Although against regulations, Blackout was apparently a hit within the unit and the leadership turned a blind-eye towards her.  She even received a coat crafted from an army blanket complete with sergeant’s stripes and the unit patch.  Blackout and my Dad went ashore with the Battalion at Utah Beach about 3 weeks after D-Day and the unit fought through France and Belgium and into the Netherlands.  They were camped near Geleen in the Netherlands for several weeks in October, 1944.

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Blackout in Geleen, Netherlands

The Dutch had been starved by the Germans and were in a desperate plight.  Attracted to Blackout, a 13 year-old boy and his 5 year-old sister from the town would make daily visits to see the dog.  My Dad began to give the children food and candy and made them some small wooden toys.  In 2008, my brother vacationed in the Netherlands and met those two children.  The girl, then in her 70’s, showed my brother those toys which she still treasured.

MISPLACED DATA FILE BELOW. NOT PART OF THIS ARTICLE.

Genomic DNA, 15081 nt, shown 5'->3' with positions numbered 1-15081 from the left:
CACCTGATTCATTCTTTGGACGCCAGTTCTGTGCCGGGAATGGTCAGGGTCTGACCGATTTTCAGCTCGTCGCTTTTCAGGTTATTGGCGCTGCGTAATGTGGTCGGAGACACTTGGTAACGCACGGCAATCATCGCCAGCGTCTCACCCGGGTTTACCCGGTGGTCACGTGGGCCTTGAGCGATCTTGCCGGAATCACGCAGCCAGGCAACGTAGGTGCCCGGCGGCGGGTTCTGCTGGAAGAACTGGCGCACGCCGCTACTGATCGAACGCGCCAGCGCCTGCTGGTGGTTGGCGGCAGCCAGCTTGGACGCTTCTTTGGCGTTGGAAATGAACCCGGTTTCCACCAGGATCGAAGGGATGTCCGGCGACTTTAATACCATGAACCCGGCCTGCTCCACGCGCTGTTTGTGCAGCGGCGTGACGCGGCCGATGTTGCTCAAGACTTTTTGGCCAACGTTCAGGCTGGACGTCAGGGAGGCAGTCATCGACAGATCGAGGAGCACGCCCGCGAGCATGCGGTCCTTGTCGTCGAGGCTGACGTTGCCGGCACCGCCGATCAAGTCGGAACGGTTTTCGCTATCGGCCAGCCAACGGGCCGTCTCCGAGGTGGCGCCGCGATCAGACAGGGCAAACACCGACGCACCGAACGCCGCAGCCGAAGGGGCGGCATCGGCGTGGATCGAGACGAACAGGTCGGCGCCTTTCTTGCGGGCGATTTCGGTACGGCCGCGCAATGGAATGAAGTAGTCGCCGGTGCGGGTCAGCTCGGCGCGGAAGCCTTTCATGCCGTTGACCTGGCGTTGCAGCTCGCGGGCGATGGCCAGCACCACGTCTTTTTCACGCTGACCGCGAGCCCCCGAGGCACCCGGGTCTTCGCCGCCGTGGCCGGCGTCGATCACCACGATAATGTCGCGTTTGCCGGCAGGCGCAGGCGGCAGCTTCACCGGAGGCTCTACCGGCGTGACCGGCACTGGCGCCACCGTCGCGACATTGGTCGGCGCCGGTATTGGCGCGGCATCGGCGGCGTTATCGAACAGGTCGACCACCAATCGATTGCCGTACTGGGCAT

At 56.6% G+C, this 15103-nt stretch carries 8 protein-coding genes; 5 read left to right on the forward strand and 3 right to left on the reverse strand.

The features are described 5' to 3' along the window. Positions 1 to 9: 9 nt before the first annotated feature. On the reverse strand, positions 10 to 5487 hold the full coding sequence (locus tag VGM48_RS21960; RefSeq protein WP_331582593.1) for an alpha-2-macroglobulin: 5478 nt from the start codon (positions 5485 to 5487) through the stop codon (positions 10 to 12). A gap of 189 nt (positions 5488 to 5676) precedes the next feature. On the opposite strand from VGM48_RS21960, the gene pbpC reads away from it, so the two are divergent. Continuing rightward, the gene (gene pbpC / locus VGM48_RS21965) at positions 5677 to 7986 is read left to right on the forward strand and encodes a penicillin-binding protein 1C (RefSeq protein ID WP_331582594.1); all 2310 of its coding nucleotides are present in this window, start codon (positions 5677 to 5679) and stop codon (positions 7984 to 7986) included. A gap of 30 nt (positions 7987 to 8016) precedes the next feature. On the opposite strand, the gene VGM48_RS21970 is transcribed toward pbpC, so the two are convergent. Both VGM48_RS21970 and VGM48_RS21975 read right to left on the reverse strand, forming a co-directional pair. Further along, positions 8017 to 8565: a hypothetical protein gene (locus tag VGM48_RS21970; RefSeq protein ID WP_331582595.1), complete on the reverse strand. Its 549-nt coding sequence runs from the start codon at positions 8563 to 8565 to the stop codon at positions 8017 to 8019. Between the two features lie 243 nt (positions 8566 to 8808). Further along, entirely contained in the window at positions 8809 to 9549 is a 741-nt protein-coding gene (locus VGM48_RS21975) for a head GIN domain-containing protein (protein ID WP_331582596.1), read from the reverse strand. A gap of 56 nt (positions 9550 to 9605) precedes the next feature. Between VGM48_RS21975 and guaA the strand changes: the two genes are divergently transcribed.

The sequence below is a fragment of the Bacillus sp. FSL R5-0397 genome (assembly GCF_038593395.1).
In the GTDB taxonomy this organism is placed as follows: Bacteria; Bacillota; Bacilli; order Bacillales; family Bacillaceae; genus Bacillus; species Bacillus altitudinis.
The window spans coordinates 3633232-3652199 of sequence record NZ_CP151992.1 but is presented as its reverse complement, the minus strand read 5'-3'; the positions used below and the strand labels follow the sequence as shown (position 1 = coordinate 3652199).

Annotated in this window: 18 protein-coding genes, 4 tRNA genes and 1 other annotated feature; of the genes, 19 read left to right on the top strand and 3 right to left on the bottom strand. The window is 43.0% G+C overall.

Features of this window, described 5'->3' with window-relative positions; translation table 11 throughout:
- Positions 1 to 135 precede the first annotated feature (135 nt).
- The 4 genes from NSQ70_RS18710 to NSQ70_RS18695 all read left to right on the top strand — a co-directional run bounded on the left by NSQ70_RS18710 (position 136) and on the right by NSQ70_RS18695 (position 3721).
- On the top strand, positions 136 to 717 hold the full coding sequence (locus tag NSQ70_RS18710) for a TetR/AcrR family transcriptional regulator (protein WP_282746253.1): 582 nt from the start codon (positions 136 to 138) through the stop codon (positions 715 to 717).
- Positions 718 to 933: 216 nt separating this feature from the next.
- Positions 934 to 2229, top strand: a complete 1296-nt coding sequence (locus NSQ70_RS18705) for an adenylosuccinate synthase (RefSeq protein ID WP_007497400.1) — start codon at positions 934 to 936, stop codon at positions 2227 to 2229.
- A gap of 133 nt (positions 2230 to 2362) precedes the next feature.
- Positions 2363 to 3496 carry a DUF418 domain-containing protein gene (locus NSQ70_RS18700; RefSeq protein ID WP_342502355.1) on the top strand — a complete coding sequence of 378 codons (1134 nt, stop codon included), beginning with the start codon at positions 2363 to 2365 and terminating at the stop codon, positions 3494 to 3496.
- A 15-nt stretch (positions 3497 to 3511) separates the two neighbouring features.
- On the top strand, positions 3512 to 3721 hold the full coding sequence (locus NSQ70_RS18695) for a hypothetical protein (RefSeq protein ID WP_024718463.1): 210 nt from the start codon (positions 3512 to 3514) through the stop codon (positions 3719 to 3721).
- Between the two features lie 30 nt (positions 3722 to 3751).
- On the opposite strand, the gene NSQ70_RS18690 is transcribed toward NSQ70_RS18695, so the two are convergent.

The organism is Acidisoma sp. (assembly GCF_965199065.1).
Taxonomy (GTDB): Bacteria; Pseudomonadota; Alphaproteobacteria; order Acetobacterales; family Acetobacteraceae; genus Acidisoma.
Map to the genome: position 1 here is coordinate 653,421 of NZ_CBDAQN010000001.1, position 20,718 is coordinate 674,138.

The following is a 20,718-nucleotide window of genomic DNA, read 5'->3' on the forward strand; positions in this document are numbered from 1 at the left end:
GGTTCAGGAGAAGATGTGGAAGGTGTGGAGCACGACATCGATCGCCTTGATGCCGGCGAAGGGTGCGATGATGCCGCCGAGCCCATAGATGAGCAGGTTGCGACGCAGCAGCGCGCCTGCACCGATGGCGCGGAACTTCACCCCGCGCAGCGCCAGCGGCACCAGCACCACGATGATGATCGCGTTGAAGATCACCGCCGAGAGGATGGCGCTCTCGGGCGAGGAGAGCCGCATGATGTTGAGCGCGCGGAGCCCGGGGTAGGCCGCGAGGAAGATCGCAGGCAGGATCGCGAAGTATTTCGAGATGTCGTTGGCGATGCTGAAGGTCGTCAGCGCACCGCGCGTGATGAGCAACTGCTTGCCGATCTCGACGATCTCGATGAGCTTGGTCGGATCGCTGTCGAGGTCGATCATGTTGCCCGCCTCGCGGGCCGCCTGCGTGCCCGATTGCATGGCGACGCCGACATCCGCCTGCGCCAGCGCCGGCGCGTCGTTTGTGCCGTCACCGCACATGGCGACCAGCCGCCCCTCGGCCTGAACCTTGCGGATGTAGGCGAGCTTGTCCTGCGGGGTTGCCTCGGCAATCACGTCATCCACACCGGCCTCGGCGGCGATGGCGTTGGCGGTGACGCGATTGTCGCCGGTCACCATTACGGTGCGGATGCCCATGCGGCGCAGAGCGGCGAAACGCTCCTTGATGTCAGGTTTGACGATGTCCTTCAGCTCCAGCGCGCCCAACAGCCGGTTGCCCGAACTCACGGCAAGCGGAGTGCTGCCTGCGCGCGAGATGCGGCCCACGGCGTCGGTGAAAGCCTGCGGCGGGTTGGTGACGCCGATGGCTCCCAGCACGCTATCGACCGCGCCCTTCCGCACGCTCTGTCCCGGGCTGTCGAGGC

The tank battalion crossed into Germany in January, 1945.  They fought into Germany and participated in the post-war occupation of the town of Olpe before catching a crowded troop ship back to the U.S.  Dad was not about to leave Blackout behind and he smuggled her onto the troop ship.  Because there were many different units on the ship, it is difficult to imagine how he could have avoided detection, and in fact he did not.  Upon arrival in the U.S., the soldiers were subjected to a muster to verify all were present.  The officer in charge (not from my Dad’s unit) announced to the formation “Will the individual with the dog step forward?”  My Dad did not move.  The officer then said “Will the master sergeant with the dog step forward?”  My Dad did not move.  Finally the officer said “Do we have to call you by name?”  My Dad stepped forward.  The officer then announced “We just wanted you to know that we were aware of it all the time.”  Nothing more was said or done and over the next few weeks Dad and Blackout processed out of the Army and returned to civilian life in Tulsa.